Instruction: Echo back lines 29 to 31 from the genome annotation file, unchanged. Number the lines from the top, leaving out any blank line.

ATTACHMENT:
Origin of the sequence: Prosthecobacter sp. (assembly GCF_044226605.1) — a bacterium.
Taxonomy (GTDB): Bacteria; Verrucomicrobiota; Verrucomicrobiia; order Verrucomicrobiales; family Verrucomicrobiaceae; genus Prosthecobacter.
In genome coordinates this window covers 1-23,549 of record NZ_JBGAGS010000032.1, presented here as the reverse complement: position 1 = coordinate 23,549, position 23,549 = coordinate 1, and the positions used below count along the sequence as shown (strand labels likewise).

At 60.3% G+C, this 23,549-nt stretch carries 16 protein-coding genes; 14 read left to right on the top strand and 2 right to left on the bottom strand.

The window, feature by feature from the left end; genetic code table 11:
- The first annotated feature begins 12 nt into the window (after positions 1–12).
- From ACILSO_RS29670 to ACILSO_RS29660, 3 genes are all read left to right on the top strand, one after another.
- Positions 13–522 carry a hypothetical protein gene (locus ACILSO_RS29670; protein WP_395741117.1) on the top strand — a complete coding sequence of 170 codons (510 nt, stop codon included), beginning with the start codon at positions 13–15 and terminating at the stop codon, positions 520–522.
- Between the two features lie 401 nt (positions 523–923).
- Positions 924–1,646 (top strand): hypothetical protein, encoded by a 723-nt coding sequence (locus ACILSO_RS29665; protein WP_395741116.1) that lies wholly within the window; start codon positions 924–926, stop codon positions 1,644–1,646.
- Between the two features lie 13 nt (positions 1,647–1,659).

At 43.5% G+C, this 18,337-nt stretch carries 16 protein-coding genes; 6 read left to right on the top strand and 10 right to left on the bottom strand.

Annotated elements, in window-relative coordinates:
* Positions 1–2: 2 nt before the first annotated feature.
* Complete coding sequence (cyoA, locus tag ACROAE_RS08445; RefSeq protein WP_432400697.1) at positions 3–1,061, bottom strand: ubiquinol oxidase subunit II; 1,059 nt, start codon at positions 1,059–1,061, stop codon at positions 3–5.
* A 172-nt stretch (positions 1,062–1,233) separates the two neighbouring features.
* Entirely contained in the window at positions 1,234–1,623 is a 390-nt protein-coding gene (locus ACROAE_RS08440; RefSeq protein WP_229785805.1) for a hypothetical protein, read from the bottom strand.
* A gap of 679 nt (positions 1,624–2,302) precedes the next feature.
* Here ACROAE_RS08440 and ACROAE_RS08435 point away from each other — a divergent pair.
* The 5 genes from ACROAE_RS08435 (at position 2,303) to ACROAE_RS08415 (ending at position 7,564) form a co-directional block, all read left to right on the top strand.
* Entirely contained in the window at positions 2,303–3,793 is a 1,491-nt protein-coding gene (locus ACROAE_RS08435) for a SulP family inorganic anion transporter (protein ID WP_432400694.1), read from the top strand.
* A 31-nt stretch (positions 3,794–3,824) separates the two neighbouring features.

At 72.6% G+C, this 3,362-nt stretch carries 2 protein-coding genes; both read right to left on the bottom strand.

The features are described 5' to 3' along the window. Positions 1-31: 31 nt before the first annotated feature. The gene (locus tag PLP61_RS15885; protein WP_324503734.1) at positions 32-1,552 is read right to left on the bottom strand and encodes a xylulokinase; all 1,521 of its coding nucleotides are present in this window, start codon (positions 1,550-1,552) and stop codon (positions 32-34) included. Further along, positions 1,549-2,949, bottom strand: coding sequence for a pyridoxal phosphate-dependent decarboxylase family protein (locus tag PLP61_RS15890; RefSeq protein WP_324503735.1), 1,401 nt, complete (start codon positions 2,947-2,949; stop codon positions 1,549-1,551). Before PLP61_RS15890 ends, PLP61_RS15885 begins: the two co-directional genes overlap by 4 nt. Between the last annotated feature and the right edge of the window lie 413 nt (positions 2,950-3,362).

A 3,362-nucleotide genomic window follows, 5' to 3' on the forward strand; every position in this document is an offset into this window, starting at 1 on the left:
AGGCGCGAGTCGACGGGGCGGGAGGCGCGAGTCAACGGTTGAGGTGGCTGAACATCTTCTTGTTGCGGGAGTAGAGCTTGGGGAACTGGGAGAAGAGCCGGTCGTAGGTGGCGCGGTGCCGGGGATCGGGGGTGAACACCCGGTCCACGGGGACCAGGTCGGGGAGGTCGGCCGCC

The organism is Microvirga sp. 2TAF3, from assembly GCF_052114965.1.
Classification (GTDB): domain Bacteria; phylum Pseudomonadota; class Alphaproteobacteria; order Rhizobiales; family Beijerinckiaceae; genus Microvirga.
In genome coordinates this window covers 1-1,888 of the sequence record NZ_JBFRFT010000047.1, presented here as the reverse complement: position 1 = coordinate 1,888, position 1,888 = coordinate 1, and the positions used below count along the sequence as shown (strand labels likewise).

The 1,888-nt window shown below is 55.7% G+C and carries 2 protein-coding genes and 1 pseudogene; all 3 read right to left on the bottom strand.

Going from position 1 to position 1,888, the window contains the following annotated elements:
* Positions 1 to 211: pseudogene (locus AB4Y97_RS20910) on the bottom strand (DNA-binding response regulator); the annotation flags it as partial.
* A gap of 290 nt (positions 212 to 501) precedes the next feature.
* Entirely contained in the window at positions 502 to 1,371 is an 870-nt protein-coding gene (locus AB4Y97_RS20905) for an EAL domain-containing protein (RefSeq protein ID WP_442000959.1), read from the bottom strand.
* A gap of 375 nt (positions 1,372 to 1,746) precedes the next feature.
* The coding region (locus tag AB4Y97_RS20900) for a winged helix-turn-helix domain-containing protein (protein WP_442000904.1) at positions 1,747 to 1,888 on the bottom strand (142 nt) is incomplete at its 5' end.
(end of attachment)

In genome coordinates this window covers 1-1,888 of the sequence record NZ_JBFRFT010000047.1, presented here as the reverse complement: position 1 = coordinate 1,888, position 1,888 = coordinate 1, and the positions used below count along the sequence as shown (strand labels likewise).

The 1,888-nt window shown below is 55.7% G+C and carries 2 protein-coding genes and 1 pseudogene; all 3 read right to left on the bottom strand.

Going from position 1 to position 1,888, the window contains the following annotated elements: